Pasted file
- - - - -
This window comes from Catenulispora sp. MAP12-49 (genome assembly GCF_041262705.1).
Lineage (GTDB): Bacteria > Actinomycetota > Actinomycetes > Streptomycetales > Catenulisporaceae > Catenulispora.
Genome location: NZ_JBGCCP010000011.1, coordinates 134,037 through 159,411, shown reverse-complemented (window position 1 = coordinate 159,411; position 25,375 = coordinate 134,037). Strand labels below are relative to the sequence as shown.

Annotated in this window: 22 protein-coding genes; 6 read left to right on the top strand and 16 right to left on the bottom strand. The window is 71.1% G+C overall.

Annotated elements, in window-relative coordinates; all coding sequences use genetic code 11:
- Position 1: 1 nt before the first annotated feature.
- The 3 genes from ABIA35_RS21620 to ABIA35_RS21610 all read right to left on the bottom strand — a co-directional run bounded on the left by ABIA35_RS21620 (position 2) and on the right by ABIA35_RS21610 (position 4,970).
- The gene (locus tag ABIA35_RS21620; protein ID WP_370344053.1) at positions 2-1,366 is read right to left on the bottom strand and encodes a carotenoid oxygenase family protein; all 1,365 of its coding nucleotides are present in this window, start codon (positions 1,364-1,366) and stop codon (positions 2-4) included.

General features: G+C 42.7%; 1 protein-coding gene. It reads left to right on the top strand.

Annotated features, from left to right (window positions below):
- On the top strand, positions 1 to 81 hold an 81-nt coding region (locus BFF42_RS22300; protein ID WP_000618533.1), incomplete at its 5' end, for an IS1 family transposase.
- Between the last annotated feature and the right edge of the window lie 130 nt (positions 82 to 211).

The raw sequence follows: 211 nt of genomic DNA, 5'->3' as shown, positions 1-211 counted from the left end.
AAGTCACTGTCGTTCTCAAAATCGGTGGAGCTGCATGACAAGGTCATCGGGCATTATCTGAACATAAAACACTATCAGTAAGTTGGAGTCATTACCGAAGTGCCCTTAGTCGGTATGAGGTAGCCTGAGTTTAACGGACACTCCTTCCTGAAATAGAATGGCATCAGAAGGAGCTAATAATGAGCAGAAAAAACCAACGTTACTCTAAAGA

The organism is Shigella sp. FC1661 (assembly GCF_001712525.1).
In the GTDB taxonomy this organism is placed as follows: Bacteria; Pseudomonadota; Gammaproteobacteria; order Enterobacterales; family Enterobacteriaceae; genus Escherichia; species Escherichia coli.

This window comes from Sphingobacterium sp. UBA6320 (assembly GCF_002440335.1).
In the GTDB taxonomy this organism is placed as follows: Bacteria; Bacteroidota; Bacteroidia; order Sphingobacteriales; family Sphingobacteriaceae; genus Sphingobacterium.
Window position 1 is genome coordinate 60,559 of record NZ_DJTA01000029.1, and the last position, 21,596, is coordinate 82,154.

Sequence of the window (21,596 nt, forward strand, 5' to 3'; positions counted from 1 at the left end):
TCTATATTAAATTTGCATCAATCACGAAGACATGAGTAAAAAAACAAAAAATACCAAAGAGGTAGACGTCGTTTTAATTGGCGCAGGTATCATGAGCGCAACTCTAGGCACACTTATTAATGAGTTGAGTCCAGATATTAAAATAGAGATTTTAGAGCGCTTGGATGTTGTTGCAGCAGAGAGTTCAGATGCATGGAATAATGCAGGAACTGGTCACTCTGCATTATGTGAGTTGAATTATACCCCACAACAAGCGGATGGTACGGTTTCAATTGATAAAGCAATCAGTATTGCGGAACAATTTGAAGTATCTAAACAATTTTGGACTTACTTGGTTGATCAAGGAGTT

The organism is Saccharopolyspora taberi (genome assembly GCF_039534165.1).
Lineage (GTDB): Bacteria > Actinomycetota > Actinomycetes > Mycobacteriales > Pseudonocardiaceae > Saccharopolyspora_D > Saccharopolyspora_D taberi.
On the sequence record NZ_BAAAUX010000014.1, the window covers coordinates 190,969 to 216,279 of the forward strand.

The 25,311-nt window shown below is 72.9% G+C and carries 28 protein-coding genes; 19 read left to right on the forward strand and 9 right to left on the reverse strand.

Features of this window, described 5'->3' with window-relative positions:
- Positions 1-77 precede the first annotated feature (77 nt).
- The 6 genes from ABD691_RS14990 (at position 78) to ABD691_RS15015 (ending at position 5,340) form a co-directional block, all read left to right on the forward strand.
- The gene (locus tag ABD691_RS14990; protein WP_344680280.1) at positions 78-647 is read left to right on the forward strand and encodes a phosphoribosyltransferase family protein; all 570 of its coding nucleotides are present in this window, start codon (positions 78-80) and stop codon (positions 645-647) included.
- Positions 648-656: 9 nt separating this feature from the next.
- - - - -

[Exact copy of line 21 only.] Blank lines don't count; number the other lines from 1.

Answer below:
TCTATATTAAATTTGCATCAATCACGAAGACATGAGTAAAAAAACAAAAAATACCAAAGAGGTAGACGTCGTTTTAATTGGCGCAGGTATCATGAGCGCAACTCTAGGCACACTTATTAATGAGTTGAGTCCAGATATTAAAATAGAGATTTTAGAGCGCTTGGATGTTGTTGCAGCAGAGAGTTCAGATGCATGGAATAATGCAGGAACTGGTCACTCTGCATTATGTGAGTTGAATTATACCCCACAACAAGCGGATGGTACGGTTTCAATTGATAAAGCAATCAGTATTGCGGAACAATTTGAAGTATCTAAACAATTTTGGACTTACTTGGTTGATCAAGGAGTT